CLIFFS OF THE NEUSE STATE PARK
At the turn of the century visitors flocked to the area. They drank mineral water from local springs to cure their ills and they took riverboat excursions to the cliffs. Things have changed since then. Mineral water now comes in bottles and isn't likely to cure anything at all, and riverboats have given way to more modern modes of transportation. The cliffs, however, remain virtually unaltered, standing as a journal of the geological and biological history of the land. See this spectacular formation, now protected within the boundaries of Cliffs of the Neuse State Park.
Park hoursNovember-February, 8 a.m.-6 p.m.
March and October, 8 a.m.-7 p.m.
April, May, September, 8 a.m.-8 p.m.
June-August, 8 a.m.-9 p.m.
Closed Christmas Day
Park office hours 8 a.m.-5 p.m. weekdays
Closed on state holidays
Witness the effects of the forces of erosion that have carved and chiseled cliffs in the south banks of the Neuse River. Extending for 600 yards, this spectacular series of cliffs rises 90 feet above the water. Layers of sand, clay, seashells, shale and gravel form the multicolored cliff face, a rainbow of white, tan, yellow and brown.
The cliffs were formed when a fault in the earth's crust shifted millions of years ago. The Neuse River followed this fault line and, over time, cut its course through layers of sediment deposited by shallow seas that had earlier covered the coastal plain. A portion of the river took a bend against its bank and the water's erosive action slowly carved Cliffs of the Neuse.
Much of the human history of the area centers around the river. The Tuscarora and Saponi Indian tribes once occupied much of the land between the Neuse and Pamlico rivers. What is now the park used to be a ceremonial ground and a gathering place for hunting expeditions; the river was used for travel into the surrounding wilderness.
Early European settlers set up a trading center at Whitehall (now Seven Springs), the earliest English settlement in the area. After the Revolutionary War, a stagecoach line and river traffic promoted growth of the town.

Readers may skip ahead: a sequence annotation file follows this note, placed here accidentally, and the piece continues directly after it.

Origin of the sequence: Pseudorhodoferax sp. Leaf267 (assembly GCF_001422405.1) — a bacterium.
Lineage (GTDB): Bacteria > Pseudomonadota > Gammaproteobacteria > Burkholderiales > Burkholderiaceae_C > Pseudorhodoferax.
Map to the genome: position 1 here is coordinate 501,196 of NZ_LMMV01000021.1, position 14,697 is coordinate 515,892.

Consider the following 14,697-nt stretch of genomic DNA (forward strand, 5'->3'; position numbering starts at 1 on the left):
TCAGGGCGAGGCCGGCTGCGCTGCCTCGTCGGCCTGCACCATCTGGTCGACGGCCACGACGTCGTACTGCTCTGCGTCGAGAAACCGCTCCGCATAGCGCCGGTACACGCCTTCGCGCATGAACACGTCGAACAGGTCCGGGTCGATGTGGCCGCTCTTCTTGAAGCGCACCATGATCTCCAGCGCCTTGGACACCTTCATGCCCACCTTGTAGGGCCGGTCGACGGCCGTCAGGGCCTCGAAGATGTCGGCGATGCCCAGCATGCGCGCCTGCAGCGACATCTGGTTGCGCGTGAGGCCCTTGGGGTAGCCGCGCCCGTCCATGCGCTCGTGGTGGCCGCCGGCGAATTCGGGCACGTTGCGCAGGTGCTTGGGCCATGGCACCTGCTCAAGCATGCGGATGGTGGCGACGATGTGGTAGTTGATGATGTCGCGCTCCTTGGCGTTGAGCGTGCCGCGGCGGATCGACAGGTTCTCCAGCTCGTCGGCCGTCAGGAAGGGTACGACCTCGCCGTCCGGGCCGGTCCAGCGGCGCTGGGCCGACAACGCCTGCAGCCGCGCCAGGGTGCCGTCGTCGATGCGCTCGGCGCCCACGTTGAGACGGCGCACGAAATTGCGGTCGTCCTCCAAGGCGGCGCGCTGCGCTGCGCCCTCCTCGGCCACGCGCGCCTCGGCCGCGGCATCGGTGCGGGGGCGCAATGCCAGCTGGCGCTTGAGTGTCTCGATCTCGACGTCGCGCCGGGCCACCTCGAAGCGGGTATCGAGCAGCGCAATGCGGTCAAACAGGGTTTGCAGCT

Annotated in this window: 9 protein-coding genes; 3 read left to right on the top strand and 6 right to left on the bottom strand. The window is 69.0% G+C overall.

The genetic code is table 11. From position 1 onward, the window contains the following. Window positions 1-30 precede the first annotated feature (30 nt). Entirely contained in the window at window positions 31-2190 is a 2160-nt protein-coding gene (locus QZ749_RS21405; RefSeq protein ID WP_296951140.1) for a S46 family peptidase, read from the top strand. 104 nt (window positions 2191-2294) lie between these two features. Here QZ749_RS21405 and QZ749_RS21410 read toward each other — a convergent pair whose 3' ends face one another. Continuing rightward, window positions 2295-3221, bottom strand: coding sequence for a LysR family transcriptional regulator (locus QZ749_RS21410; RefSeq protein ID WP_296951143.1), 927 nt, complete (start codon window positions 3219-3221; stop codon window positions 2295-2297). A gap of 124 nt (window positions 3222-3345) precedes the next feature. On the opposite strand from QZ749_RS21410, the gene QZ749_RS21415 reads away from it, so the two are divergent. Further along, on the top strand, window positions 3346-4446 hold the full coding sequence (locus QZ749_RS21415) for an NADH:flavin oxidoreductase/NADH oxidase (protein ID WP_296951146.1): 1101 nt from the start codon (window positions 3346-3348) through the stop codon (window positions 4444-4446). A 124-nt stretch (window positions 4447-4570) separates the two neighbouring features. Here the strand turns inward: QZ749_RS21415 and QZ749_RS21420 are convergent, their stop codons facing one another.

A gateway to the Pamlico Sound and the Atlantic Ocean, the Neuse River also played a role in Civil War history. As part of an effort by the Confederate navy to challenge Union control of North Carolina's coastal waters, an ironclad ramming vessel, the CSS Neuse, was built at Whitehall. The ill-fated ship ran aground in the river and was destroyed to prevent its capture. The town itself was bombarded by Union cannons and much of it was demolished.
Early in the 20th century, Whitehall was known for its mineral water cures. In an area of just a few square feet were seven springs, each said to produce water with a different chemical content. On summer weekends, visitors checked into local hotels to drink mineral water and to take riverboat excursions to the cliffs. A gallon of the water per day was prescribed for "whatever ails you." The waters were also used for whiskey stills?locals explained that if the mineral water didn't cure people's ills, the corn whiskey would make them forget what ailed them to begin with!
In the 1920s, the community was damaged by fire and never fully recovered. In 1944, local landowner Lionel Weil proposed that the cliffs area along the Neuse River be preserved as a state park. Land on the south side of the river was donated by Weil and other individuals through the Wayne Foundation and the park was established in 1945. An additional contribution of approximately 200 acres extended the boundary east of the river. Additional purchases and donations increased the park to its present size of 751 acres.
Family Camping: Set up tent or trailer on one of thirty-five sites, each with its own picnic table and grill. The family campground at Cliffs of the Neuse is located in a wooded area near the park office. There are no water or electrical hookups, but a dump station is provided. Water is available at several locations in the camping area and a wash house with hot showers and electricity is centrally located. Occupancy is limited to one family or six people per site. The family campground is open March 15 through November 30. Park gates are locked at the posted closing hours, and campers may not leave the park after closing or before 8 a.m., except in a medical emergency.
Group Camping: A portion of the park has been set aside as a primitive camping area for organized groups. Each site has picnic tables, a fire pit and a grill. Drinking water and pit privies are located nearby. The group campsite is reached by hiking the Spanish Moss Trail. Reservations are required for use of the area. Group camping is available year round.